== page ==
Christianity in particular, and religion general, has long been used a tool of control by those seeking to exercise power over a group of people. That’s why Karl Marx described religion as the “opiate of the masses.” I was not attempting malign the Church or the faith that I hold dear, but I was naming a truth that is often overlooked and under-analyzed. Furthermore, in order to properly understand, and therefore argue against, this heinous breach of human rights, we have to have a firm understanding of the tacit cultural and religious values that undergird it. In order to understand something, you have to understand its context.
That brings me back to something that I learned while taking Introduction to the New Testament last spring, the importance of one’s context. Whether we readily admit it or not, we all read and interpret life in general, and the Bible in particular, from a certain context through a certain set of lenses. Conversely, the Bible was written from a certain context to a particular community and removing the text from the tension removes and hope of faithfully interpreting its meaning. Maybe it’s the historian in me that desires to learn more about the “World-behind-the text” and the “World-of-the-text,” but I think that as one who is learning how and is desirous of faithfully and responsibly interpreting the scriptures, it is important.
So what’s the problem? To many times we attempt to interpret scripture in particular, and life in general, outside of the context and therein, fail to understand it at all. I have said it before, I but I think it warrant repeating – The Bible is not filled with contradictions (perhaps it is the faithful Christian in me who cannot reconcile having a faith in a collection of books with “contradictions” that will not allow me to say that it is filled with “contradictions), instead it is filled with conversations that span centuries and continents, take place among hundreds of authors, redactors, editors, communities, between humanity and the divine “other,” humanity and humanity, and humanity and the “self,” and that represent different views of God, salvation, sin, the person/divinity of Christ. By removing the scripture from its context, we remove any hope of faithfully interpreting the scripture because we have taken this voice out of the conversation. The operative word here is “conversation.” All the texts do not agree; however, the duty of the faithful would-be preacher/prophet is to add her or his voice to the voices of the ancestors, to ask questions, and, guided by the Holy Spirit, bring out a prophetic word for a world in dire need of one. (I explore this thought more in my FIRST blog post “Reframing Our Hermeneutic“)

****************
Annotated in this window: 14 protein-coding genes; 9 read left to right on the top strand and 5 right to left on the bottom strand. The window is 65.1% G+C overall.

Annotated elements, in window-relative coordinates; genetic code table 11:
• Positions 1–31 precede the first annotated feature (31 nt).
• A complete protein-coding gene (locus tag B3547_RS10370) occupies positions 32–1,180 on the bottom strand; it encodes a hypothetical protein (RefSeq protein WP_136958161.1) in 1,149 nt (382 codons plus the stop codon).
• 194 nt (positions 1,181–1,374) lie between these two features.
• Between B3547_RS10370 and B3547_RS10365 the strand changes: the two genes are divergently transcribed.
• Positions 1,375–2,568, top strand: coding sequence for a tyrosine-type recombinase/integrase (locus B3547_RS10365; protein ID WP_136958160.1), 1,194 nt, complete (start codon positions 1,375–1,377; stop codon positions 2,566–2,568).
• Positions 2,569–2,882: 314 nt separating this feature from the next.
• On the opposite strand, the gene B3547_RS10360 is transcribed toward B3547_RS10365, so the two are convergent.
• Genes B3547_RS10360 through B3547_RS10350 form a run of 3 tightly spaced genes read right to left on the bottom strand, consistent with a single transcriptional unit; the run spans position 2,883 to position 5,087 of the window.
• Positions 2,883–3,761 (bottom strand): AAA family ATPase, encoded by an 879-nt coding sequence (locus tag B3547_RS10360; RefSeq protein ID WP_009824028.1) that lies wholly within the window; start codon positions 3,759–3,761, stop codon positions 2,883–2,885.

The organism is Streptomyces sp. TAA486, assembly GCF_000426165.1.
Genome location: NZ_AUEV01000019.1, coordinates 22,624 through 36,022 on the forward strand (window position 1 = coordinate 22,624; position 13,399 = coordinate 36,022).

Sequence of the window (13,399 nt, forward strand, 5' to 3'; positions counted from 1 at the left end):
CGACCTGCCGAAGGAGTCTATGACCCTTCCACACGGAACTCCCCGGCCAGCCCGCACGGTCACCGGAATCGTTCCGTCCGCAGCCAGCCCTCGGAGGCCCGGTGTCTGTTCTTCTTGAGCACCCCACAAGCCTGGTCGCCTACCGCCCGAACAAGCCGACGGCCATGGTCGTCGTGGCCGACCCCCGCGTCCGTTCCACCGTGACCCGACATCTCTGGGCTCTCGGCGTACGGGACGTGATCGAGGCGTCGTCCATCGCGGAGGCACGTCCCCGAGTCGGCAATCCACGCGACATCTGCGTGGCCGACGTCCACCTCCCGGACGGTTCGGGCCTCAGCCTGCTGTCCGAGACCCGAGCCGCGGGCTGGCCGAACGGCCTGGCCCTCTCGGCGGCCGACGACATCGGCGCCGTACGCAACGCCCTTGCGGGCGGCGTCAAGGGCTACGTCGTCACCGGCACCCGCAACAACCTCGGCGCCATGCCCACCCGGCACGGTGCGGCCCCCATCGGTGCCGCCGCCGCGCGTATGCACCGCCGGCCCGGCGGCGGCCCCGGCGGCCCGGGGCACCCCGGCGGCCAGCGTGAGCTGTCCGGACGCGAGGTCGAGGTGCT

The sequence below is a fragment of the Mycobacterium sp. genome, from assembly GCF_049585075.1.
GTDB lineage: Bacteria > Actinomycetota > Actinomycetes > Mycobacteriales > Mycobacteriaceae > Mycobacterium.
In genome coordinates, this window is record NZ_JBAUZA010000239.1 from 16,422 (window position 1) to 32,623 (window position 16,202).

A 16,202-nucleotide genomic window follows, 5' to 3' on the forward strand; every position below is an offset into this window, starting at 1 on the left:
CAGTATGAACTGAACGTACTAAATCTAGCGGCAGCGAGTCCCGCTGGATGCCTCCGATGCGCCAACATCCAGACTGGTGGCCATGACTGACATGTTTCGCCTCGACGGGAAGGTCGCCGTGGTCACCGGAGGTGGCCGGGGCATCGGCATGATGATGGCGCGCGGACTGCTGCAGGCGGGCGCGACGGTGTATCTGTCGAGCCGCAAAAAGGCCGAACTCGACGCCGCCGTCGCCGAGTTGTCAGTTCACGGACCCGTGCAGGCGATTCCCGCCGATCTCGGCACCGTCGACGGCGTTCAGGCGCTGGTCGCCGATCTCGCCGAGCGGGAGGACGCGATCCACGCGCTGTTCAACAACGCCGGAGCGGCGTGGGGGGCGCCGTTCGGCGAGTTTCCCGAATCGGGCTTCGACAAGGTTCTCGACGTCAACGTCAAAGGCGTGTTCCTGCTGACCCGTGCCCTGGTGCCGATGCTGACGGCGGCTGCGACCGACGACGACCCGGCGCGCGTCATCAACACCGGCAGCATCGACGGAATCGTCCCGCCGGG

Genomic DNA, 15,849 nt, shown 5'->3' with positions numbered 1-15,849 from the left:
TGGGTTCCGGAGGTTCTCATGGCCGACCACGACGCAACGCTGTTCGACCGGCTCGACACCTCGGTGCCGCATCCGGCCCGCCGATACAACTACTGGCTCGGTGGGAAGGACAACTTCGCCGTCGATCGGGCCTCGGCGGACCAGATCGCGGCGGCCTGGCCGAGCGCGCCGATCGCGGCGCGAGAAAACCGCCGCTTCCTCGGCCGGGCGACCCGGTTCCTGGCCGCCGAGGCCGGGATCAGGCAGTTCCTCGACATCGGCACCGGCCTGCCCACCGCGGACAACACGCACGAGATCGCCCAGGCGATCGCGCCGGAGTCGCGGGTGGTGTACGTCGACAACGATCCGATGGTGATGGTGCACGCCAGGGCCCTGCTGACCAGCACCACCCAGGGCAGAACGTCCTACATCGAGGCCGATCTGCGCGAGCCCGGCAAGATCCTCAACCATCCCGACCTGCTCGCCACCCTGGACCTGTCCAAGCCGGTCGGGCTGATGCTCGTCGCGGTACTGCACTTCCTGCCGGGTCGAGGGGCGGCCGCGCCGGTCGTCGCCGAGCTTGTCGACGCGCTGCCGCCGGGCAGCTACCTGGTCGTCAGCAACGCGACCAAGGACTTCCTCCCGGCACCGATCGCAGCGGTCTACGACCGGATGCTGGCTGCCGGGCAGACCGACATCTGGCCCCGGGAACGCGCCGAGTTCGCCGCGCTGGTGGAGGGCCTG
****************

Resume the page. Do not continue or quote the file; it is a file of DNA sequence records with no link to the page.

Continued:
The problem arises when we attempt to take the tension out of the text. Why is this problematic? This is problematic because when you add the words “inerrant” and “infallible” to the Bible as the Word of God, you attempt to harmonize the different voices of the Bible. Therefore, you are unable to to truly interpret St. Paul’s epistle to the Romans because you are too busy attempting to make it say the same thing as Moses in Deuteronomy. You’ve taken it out of context. The Bible does not exist in harmony, but rather a glorious tension that keeps it active, viable, involved, and relevant.
What results is a religious system that is so buried in the “mud” or “tacit cultural assumptions” of a specified culture group that it begins to self-destruct, i.e., Uganda’s bill, backed by the Church of Uganda, that would make homosexuality and capital offense. As opposed to missionaries simply doing the true work of the church, feeding the poor, clothing the naked, and healing the sick, they force-fed a heavy-treading Gospel down the throat of those they desired to subjugate and perpetuated their own ignorance. This gospel destroyed the sense of community and idea of “Ubuntu – I in you and you in me” and replaced it with the overwhelming sense of individuality, that I can survive without you and therefore you are expendable.
How heavy is your Gospel?
The Word of Marcus for the People of God…